A RAFT of key ministers could leave David Cameron's government following a Yes vote - to campaign for the best deal for an independent Scotland.

Yesterday a number of senior Coalition politicians refused to be drawn on their future if Scotland backs independence next month.

It follows reported remarks from Lib Dem Scottish Secretary Alistair Carmichael which hint that he may be considering his position in the cabinet.

Alex Salmond has called for a united cross-party 'Team Scotland' to negotiate with the UK in the event of a Yes vote.

The First Minister has said he wants "all the best talents" in the country to join in such talks.

But the SNP has faced criticism from pro-Union politicians amid accusations that its plans for independence are irresponsible, especially on key issues such as the currency it would use and the economy.

Last night Danny Alexander, the Lib Dem chief secretary to the Treasury, said that Mr Carmichael "did not say he would leave the cabinet". On his own position, he added: "I am on Team Scotland now, that's why I want a No vote. Mr Salmond is being very presumptuous in talking about a negotiating team for a referendum which he expects to lose."

Mr Carmichael was reported as saying that after a Yes vote: "It would be difficult to see how you could fit into a Cabinet which was at that point on its way to becoming part of a foreign country."

But pressed on whether he would resign, Mr Carmichael said: "We will cross that bridge if we come to it." He added: "If Scotland votes for independence then I will still want to be part of ­Scottish public political life.

"I would have to be realistic about what could be achieved, but you know I am not walking away from Scottish politics."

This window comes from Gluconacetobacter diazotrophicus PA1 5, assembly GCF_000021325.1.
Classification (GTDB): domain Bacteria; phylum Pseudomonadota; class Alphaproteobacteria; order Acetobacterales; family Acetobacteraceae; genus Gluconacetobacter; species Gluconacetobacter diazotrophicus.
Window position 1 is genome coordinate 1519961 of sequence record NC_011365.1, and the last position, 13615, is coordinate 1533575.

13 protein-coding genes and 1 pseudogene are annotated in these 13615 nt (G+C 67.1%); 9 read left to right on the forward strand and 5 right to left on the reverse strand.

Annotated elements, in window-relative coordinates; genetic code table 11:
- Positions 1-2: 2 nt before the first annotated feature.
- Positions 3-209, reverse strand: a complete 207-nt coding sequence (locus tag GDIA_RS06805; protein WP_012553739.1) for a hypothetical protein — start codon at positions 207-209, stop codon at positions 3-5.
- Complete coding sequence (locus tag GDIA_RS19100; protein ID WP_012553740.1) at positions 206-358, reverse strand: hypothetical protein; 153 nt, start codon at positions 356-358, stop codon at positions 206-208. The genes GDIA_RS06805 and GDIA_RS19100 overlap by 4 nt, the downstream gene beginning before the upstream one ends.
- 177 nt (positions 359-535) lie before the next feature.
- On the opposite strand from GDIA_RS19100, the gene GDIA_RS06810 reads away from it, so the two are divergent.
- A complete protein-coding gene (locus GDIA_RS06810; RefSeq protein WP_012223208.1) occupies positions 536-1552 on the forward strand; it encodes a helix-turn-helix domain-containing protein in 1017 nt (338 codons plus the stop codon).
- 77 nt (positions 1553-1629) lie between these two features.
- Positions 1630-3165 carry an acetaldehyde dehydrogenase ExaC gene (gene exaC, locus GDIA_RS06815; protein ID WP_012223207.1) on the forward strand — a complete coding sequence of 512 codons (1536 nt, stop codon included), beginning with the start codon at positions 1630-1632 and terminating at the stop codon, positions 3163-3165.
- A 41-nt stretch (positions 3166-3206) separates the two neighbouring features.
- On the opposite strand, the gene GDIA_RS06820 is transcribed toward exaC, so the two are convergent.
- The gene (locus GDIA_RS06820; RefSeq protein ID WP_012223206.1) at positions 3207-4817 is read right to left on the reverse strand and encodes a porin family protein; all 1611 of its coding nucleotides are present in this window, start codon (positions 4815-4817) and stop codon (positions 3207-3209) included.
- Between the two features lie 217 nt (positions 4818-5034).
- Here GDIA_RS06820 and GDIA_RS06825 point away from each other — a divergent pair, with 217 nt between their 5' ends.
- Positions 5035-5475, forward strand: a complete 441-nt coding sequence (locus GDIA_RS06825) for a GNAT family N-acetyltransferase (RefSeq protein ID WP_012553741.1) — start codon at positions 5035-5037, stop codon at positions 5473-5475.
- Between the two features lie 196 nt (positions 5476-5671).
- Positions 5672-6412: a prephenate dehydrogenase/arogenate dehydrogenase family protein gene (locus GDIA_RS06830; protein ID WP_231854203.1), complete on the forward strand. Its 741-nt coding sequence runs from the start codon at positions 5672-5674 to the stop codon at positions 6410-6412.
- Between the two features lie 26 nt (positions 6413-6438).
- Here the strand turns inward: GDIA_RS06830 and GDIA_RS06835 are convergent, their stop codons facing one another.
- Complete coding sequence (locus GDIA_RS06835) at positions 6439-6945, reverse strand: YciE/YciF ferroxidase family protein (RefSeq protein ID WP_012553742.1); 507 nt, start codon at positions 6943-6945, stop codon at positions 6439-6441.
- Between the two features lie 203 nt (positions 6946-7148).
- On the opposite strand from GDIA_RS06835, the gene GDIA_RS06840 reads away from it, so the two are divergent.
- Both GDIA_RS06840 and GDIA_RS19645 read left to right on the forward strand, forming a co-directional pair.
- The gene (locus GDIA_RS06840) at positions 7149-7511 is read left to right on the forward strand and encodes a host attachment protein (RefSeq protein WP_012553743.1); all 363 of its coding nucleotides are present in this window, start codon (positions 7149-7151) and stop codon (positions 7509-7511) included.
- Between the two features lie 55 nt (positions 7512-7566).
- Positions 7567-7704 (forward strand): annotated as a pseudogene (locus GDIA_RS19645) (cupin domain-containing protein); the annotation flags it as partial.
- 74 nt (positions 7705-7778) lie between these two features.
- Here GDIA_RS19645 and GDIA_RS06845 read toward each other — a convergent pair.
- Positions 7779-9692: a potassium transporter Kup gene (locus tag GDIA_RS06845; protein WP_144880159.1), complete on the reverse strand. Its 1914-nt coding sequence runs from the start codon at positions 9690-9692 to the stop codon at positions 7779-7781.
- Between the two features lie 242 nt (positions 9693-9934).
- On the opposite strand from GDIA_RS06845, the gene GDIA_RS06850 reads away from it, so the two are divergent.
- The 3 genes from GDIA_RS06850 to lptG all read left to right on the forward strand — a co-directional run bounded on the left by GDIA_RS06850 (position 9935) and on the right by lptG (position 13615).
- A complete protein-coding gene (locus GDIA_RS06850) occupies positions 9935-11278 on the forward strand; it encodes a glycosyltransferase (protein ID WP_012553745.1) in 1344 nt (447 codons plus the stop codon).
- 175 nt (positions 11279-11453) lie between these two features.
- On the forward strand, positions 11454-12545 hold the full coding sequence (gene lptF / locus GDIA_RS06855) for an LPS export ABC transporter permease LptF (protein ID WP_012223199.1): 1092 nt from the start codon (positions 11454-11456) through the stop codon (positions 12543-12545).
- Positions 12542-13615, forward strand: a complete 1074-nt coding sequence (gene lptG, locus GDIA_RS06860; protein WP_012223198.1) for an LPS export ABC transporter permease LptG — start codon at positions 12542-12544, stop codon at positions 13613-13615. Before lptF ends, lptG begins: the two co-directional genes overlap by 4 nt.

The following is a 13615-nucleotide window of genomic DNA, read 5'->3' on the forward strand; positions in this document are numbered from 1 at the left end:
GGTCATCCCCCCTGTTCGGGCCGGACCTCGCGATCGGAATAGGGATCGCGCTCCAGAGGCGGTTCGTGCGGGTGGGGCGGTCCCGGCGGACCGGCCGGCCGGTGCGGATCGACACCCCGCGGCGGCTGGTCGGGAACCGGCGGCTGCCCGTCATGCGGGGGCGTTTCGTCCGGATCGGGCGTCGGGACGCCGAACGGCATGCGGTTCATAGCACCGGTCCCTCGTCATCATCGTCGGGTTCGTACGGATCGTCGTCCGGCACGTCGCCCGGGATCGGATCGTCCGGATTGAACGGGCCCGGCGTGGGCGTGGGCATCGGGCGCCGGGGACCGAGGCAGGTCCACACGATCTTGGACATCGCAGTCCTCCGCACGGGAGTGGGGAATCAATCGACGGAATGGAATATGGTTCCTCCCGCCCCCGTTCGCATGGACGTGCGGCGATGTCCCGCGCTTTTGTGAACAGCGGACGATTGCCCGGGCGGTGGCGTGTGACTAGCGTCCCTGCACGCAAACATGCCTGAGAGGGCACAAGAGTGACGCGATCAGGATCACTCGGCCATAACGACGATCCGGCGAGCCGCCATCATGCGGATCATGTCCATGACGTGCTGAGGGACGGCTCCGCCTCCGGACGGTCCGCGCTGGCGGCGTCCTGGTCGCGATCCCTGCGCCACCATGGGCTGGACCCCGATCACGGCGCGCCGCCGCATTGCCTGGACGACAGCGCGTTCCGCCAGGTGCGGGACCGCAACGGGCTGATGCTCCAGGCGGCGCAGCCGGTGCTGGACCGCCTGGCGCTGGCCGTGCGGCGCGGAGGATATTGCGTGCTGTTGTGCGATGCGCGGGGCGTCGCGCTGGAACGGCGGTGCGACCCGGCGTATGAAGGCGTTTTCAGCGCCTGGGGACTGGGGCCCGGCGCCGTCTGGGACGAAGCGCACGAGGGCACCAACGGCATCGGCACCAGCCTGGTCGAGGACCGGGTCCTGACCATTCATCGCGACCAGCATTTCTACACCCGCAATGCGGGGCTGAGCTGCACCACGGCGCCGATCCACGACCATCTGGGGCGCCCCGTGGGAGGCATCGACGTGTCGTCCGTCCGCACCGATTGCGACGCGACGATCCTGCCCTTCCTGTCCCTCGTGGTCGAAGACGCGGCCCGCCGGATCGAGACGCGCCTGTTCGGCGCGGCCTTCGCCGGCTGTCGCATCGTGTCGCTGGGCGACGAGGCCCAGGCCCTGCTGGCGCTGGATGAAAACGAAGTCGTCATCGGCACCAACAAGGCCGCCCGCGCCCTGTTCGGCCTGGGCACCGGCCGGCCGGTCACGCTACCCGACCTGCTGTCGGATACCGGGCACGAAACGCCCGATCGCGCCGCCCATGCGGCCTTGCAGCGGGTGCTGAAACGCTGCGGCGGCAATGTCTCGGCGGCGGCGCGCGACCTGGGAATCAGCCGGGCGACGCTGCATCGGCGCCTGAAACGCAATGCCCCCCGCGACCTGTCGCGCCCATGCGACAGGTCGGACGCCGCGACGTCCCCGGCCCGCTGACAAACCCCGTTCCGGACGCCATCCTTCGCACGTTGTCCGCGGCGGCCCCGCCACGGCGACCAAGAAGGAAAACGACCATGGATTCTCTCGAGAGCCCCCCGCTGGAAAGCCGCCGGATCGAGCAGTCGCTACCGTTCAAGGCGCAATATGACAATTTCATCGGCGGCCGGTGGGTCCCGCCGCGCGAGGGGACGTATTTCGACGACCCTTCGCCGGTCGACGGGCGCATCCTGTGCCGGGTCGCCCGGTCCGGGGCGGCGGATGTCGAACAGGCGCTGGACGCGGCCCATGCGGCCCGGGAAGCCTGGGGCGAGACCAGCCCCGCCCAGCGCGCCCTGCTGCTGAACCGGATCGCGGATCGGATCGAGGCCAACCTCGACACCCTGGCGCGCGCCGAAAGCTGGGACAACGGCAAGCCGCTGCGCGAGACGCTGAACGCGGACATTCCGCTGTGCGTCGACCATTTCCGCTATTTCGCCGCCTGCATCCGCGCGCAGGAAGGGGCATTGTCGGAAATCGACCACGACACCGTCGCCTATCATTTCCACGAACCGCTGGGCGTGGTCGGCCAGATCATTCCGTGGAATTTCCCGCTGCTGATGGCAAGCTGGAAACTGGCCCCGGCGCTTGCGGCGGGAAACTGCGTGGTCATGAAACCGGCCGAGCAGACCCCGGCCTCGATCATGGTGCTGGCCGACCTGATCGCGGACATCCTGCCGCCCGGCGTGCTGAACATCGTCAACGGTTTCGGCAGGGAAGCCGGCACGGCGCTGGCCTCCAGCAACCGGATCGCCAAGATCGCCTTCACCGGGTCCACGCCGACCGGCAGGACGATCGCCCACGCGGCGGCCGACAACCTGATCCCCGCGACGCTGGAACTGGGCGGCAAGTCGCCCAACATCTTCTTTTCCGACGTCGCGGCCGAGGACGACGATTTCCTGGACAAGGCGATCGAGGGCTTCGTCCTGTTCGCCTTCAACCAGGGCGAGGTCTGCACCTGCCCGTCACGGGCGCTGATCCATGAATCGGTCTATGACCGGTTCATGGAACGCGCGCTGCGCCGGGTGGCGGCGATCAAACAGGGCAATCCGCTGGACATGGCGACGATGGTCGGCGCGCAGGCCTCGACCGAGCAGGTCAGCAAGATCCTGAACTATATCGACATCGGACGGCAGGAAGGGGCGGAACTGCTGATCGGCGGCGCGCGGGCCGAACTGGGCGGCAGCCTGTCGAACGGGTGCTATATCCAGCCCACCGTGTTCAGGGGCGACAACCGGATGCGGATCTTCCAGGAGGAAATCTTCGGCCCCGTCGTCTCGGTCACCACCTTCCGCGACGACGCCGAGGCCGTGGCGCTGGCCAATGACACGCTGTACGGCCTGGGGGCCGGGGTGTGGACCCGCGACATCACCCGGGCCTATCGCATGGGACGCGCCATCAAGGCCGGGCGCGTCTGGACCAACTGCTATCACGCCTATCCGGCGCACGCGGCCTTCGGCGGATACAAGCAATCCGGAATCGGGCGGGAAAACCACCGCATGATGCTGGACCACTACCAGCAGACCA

However, he said: "Unlike Alex Salmond, I'm not going to try to pretend the job of that negotiating team will be straightforward or it will achieve the unachievable. If we go down the road of independence, there will be an enormously difficult path. I know which side I will be on, but I would much rather not be put in that position."

And he said he could not support Mr Salmond's call for a 'sterling zone', with a currency shared between an independent Scotland and the remaining UK, saying a Yes vote was "not a mandate for Scotland keeping the pound". He added: "A currency union is not in the gift of Alex Salmond."

Sources close to the First Minister said that he had made it clear that after a Yes vote negotiations would involve figures from "well beyond the ranks of the SNP and the wider Yes campaign". If there is a Yes vote, negotiations between the two sides are expected to last at least 18 months. Mr Salmond has said that he does not expect to declare independence until at least March 2016, following detailed talks with the UK Government.

One snag in the plan is the next general election, due to be held next May. The vote raises the possibility that any negotiations completed with a Tory-Lib Dem government would have to be begun again with Labour.